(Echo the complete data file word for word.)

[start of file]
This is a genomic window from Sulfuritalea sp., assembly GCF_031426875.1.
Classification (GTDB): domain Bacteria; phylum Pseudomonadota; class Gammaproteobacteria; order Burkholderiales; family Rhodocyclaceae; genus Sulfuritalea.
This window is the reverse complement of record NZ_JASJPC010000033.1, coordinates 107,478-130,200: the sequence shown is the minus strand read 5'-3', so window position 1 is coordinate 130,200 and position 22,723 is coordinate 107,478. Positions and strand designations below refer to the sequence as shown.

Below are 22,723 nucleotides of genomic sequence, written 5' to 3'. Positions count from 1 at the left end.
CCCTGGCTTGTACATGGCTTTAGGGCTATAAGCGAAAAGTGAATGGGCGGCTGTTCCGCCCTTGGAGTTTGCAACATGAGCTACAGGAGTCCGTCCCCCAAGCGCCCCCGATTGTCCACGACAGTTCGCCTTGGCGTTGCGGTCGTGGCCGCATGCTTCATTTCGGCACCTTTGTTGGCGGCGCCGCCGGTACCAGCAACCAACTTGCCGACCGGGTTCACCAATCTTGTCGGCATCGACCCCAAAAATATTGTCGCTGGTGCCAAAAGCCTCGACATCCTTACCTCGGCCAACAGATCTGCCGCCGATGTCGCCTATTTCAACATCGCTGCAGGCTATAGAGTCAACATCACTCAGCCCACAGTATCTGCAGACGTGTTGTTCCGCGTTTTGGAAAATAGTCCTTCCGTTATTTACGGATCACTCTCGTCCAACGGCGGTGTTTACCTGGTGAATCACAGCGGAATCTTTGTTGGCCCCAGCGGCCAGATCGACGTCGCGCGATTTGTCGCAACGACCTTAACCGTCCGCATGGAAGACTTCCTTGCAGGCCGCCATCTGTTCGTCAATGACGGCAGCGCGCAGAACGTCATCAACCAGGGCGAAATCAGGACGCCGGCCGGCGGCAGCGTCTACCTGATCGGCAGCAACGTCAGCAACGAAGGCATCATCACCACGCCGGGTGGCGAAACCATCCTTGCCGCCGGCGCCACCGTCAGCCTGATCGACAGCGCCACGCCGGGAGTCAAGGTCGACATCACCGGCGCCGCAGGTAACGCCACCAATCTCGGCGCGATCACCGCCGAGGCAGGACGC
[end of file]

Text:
This is a genomic window from Sulfuritalea sp., assembly GCF_031426875.1.
Classification (GTDB): domain Bacteria; phylum Pseudomonadota; class Gammaproteobacteria; order Burkholderiales; family Rhodocyclaceae; genus Sulfuritalea.
This window is the reverse complement of record NZ_JASJPC010000033.1, coordinates 107,478-130,200: the sequence shown is the minus strand read 5'-3', so window position 1 is coordinate 130,200 and position 22,723 is coordinate 107,478. Positions and strand designations below refer to the sequence as shown.

Below are 22,723 nucleotides of genomic sequence, written 5' to 3'. Positions count from 1 at the left end.
CCCTGGCTTGTACATGGCTTTAGGGCTATAAGCGAAAAGTGAATGGGCGGCTGTTCCGCCCTTGGAGTTTGCAACATGAGCTACAGGAGTCCGTCCCCCAAGCGCCCCCGATTGTCCACGACAGTTCGCCTTGGCGTTGCGGTCGTGGCCGCATGCTTCATTTCGGCACCTTTGTTGGCGGCGCCGCCGGTACCAGCAACCAACTTGCCGACCGGGTTCACCAATCTTGTCGGCATCGACCCCAAAAATATTGTCGCTGGTGCCAAAAGCCTCGACATCCTTACCTCGGCCAACAGATCTGCCGCCGATGTCGCCTATTTCAACATCGCTGCAGGCTATAGAGTCAACATCACTCAGCCCACAGTATCTGCAGACGTGTTGTTCCGCGTTTTGGAAAATAGTCCTTCCGTTATTTACGGATCACTCTCGTCCAACGGCGGTGTTTACCTGGTGAATCACAGCGGAATCTTTGTTGGCCCCAGCGGCCAGATCGACGTCGCGCGATTTGTCGCAACGACCTTAACCGTCCGCATGGAAGACTTCCTTGCAGGCCGCCATCTGTTCGTCAATGACGGCAGCGCGCAGAACGTCATCAACCAGGGCGAAATCAGGACGCCGGCCGGCGGCAGCGTCTACCTGATCGGCAGCAACGTCAGCAACGAAGGCATCATCACCACGCCGGGTGGCGAAACCATCCTTGCCGCCGGCGCCACCGTCAGCCTGATCGACAGCGCCACGCCGGGAGTCAAGGTCGACATCACCGGCGCCGCAGGTAACGCCACCAATCTCGGCGCGATCACCGCCGAGGCAGGACGC